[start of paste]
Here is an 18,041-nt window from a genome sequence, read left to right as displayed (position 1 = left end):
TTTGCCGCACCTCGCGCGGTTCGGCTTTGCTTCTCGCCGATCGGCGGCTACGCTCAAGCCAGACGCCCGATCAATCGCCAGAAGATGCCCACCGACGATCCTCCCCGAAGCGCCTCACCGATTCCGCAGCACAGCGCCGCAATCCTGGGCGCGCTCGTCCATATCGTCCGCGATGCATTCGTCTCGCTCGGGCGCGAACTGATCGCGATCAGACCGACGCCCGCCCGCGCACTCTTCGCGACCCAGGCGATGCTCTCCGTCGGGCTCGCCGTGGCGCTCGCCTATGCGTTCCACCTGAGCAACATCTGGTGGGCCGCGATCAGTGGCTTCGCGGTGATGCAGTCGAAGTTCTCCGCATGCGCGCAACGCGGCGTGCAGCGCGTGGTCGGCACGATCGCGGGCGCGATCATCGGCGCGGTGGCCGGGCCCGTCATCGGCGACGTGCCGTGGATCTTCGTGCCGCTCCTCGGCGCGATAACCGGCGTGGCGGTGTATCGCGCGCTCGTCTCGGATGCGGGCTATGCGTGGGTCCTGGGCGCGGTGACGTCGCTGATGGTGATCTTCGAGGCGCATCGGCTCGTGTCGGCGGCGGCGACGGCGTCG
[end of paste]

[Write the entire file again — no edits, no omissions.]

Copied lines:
Here is an 18,041-nt window from a genome sequence, read left to right as displayed (position 1 = left end):
TTTGCCGCACCTCGCGCGGTTCGGCTTTGCTTCTCGCCGATCGGCGGCTACGCTCAAGCCAGACGCCCGATCAATCGCCAGAAGATGCCCACCGACGATCCTCCCCGAAGCGCCTCACCGATTCCGCAGCACAGCGCCGCAATCCTGGGCGCGCTCGTCCATATCGTCCGCGATGCATTCGTCTCGCTCGGGCGCGAACTGATCGCGATCAGACCGACGCCCGCCCGCGCACTCTTCGCGACCCAGGCGATGCTCTCCGTCGGGCTCGCCGTGGCGCTCGCCTATGCGTTCCACCTGAGCAACATCTGGTGGGCCGCGATCAGTGGCTTCGCGGTGATGCAGTCGAAGTTCTCCGCATGCGCGCAACGCGGCGTGCAGCGCGTGGTCGGCACGATCGCGGGCGCGATCATCGGCGCGGTGGCCGGGCCCGTCATCGGCGACGTGCCGTGGATCTTCGTGCCGCTCCTCGGCGCGATAACCGGCGTGGCGGTGTATCGCGCGCTCGTCTCGGATGCGGGCTATGCGTGGGTCCTGGGCGCGGTGACGTCGCTGATGGTGATCTTCGAGGCGCATCGGCTCGTGTCGGCGGCGGCGACGGCGTCG